Earth observation satellites and communication technologies offer precise and accurate means for remote monitoring of conflict zones. Some of the worst forms of human rights violations have been deeply rooted in either war zones (in resource-rich regions) or regions lacking basic resources like water and food [21]. It can be difficult to monitor these dangerous zones using ground information. However, remote sensing techniques can help to monitor such remote and dangerous zones without physical contact. Remote sensing has also been used for verifying international laws, treaties, and resolutions, e.g., for monitoring oil pollution sources [22], exploring renewable energy resources [23]. The technological development and rise in using sensors have led to the surge in remote sensing companies, aiding in the usage of data for the larger social and environmental safety. Geospatial techniques can provide useful information for the implementation of The United Nations Sustainable Development Goals (SDGs#16, i.e., to promote peaceful and inclusive societies for sustainable development, and provide access to justice for all and build effective, accountable and inclusive institutions at all levels) [24][25][24–25].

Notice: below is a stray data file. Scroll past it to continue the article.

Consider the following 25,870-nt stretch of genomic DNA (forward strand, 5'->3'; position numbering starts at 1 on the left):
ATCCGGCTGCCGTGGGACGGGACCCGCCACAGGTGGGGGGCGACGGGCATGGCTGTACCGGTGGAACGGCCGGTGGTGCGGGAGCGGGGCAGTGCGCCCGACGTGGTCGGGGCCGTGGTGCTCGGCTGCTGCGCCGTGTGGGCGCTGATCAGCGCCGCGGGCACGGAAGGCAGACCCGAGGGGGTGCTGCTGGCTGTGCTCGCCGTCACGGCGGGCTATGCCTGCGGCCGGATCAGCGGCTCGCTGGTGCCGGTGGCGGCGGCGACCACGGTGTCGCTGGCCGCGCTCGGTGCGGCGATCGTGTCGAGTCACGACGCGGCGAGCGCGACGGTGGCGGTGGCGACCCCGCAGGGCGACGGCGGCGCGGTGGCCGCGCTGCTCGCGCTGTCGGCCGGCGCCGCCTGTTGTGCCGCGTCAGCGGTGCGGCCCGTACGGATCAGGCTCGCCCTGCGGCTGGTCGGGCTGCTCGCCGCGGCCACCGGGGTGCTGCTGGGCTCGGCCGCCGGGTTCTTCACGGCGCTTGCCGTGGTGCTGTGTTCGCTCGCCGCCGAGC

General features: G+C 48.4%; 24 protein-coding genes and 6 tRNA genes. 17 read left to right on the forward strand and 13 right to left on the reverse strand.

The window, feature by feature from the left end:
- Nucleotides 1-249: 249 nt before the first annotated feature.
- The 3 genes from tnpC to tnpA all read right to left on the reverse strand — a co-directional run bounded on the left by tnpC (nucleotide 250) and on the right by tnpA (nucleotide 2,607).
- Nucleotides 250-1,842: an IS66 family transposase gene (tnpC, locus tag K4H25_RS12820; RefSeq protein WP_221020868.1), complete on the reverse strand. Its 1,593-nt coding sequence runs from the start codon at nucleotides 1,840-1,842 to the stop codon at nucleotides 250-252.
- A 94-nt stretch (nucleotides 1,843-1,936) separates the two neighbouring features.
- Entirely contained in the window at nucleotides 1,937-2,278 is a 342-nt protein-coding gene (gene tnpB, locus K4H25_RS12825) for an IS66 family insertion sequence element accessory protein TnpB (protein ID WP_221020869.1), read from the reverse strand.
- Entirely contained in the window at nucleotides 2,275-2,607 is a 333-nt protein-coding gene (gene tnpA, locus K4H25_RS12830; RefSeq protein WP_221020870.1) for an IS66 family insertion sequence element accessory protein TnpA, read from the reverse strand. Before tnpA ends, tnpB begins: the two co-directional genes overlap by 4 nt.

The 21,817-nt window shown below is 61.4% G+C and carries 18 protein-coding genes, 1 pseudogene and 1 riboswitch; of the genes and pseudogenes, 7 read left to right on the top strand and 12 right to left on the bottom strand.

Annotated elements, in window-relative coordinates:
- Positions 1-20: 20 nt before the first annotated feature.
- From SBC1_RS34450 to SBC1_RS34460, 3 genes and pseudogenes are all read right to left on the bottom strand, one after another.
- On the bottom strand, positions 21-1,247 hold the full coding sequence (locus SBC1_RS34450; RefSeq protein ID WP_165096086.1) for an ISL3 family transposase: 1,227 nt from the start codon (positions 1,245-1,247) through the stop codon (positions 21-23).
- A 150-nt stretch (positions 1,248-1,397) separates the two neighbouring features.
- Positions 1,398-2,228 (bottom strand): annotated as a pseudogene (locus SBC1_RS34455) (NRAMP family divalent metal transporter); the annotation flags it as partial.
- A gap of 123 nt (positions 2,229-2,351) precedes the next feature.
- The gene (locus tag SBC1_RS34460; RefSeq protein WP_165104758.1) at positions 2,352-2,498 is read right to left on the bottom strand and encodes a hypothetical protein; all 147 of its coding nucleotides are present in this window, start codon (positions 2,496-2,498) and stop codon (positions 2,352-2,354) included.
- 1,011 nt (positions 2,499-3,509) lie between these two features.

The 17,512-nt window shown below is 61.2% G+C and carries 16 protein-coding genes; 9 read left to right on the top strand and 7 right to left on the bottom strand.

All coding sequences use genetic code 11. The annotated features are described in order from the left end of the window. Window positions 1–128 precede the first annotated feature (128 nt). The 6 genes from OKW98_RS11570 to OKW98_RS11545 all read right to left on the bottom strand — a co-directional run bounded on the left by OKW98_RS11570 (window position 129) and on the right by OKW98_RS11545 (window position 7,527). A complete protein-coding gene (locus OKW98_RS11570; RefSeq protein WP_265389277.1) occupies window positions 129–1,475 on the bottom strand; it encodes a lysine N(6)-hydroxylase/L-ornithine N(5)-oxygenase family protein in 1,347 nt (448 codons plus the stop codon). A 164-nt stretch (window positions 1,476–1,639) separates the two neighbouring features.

Several approaches of remote sensing for military and civilian applications have been investigated [26]. These studies displayed remote sensing’s utility for international peace and security both from a macro-perspective and micro-perspective, respectively. At the macro-level, the application of Geographical Information System (GIS) techniques in identifying the role of historical precedents in territorial disputes has shown valid results. For instance, in the European context, the application of GIS helped in finding the relationship between historical boundaries and conflicts [27]. For instance, studying the micro-level effect on issues like migration led to violent situations in the Goma City (the Democratic Republic of Congo) [28] and city-level consequences of Arab Spring in Jordan [29][30][29,30]. Furthermore, along with GIS techniques, other scientific tools like big data have been utilized to understand the intensity of such conflicts [31]. Remote sensing can also assist in understanding the issues emanating due to state classifications like ethnic fractionalization [32]. This, in return, can aid in the consolidation of socio-cultural theoretical frameworks of other humanities disciplines.